Pennsylvania does not have “legal separation” as the term is used in some other states. Separation simply means that spouses are either living in separate physical residences or that one spouse has filed a divorce complaint with the court and served it on the other spouse. It means you’re legally married but not living as a married couple. There are instances in which couples can be considered separated even if they’re still living under the same roof and no divorce complaint has been filed, but it is very rare for those situations to actually meet the legal test for separation.
Separation is significant in several ways. First, the date of separation can affect the marital value of certain assets. As a general rule, contributions made to assets such as retirement accounts after separation are considered non-marital. Calculation of the increase in value of non-marital assets during the marriage ends at the date of separation.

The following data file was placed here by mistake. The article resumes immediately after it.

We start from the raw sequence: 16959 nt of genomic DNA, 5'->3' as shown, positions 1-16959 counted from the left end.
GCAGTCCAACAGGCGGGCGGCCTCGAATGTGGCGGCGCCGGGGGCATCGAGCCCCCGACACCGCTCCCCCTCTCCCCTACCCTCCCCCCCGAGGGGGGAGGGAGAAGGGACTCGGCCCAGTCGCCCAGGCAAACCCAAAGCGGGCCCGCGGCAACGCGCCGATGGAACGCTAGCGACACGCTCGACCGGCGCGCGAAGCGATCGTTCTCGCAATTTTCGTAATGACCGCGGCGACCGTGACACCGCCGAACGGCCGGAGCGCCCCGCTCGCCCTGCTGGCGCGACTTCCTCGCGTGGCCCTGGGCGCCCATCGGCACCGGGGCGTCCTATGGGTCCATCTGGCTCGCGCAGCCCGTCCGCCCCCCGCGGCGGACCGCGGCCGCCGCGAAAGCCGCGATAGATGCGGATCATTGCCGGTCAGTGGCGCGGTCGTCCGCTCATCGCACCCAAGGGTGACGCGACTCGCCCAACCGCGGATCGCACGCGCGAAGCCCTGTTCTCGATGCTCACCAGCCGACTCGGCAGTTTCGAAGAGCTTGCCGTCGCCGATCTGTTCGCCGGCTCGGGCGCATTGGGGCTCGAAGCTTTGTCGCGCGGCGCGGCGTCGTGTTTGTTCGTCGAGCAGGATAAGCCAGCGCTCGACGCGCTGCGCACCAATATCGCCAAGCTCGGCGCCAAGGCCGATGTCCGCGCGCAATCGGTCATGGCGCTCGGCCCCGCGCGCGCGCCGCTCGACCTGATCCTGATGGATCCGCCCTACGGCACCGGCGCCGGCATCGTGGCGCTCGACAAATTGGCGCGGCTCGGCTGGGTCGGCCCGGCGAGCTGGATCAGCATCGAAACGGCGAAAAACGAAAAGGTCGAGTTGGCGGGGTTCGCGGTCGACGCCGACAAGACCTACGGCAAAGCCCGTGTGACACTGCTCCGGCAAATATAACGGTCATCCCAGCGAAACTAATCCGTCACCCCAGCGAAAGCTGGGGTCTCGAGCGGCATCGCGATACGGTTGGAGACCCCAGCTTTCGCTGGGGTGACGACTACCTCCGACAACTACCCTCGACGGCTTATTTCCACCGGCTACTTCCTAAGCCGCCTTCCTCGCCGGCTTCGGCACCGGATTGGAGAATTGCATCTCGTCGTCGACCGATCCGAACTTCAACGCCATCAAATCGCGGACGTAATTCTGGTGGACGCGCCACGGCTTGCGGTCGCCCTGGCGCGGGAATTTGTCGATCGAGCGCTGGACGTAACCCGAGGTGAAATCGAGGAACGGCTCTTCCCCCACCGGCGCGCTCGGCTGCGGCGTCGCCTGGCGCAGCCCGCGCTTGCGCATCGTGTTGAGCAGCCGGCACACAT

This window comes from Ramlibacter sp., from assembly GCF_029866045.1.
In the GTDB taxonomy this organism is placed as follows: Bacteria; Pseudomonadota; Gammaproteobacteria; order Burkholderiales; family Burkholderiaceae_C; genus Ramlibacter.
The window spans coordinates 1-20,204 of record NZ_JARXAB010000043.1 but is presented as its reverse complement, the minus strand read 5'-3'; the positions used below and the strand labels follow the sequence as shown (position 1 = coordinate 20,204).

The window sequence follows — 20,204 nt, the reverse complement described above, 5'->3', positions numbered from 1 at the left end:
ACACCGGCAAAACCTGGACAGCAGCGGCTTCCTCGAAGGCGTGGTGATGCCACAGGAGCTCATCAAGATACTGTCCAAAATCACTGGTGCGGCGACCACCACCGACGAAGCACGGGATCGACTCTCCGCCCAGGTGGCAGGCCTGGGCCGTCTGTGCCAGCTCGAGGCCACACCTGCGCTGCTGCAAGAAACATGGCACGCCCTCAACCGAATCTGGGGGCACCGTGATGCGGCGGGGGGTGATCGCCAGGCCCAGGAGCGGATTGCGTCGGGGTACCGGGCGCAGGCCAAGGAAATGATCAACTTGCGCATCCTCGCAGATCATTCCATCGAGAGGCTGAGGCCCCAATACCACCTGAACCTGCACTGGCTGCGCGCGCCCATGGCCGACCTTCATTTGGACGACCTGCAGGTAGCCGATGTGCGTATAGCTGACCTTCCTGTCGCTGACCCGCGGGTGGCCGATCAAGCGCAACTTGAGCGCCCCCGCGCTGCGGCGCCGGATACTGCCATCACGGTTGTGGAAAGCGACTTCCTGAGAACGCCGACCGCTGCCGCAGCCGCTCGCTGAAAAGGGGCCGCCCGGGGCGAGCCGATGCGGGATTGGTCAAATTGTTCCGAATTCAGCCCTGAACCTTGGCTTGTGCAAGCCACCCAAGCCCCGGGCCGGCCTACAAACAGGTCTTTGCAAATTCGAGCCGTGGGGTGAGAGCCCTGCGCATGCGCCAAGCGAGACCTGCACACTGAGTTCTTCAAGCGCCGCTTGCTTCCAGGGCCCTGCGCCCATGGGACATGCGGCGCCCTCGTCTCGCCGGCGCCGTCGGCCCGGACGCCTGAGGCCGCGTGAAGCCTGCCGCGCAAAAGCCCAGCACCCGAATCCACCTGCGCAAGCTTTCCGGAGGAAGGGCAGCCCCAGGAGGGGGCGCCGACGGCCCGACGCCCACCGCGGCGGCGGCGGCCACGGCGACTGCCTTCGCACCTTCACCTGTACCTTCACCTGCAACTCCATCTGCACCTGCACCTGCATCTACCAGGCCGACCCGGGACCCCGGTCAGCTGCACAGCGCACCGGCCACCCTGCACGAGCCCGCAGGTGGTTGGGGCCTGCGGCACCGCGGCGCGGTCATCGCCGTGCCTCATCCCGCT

Second, separation can mean that one spouse will or could seek financial support from the other spouse. This could be an important consideration for one or both spouses when deciding whether to separate and how to do so. Separation takes the financial resources available to one household and divides those resources between two households. That generally means some financial changes for the entire family.
Third, separation means that parents must arrange how the situation will work for their children. Talk about a big change. Explaining the situation to children, working out schedules, trying to keep their best interests in mind can be daunting tasks and can be incredibly stressful for everyone involved. Ideally spouses can discuss the parenting arrangements prior to actually separating so they and their children can know what to expect in advance.
There are personal aspects to separation, like figuring out how to tell the kids and how to make parenting arrangements and how to find a place for one or both spouses to live. There are legal aspects to separation, such as the effect on identifying and valuing marital assets. Separation is not something to take lightly and should be decided with as much advance planning and cooperation between spouses as possible.
If you have questions about how separation or any other family law issue is treated in central Pennsylvania, including Hershey, Carlisle, Harrisburg, York and surrounding communities, please contact me.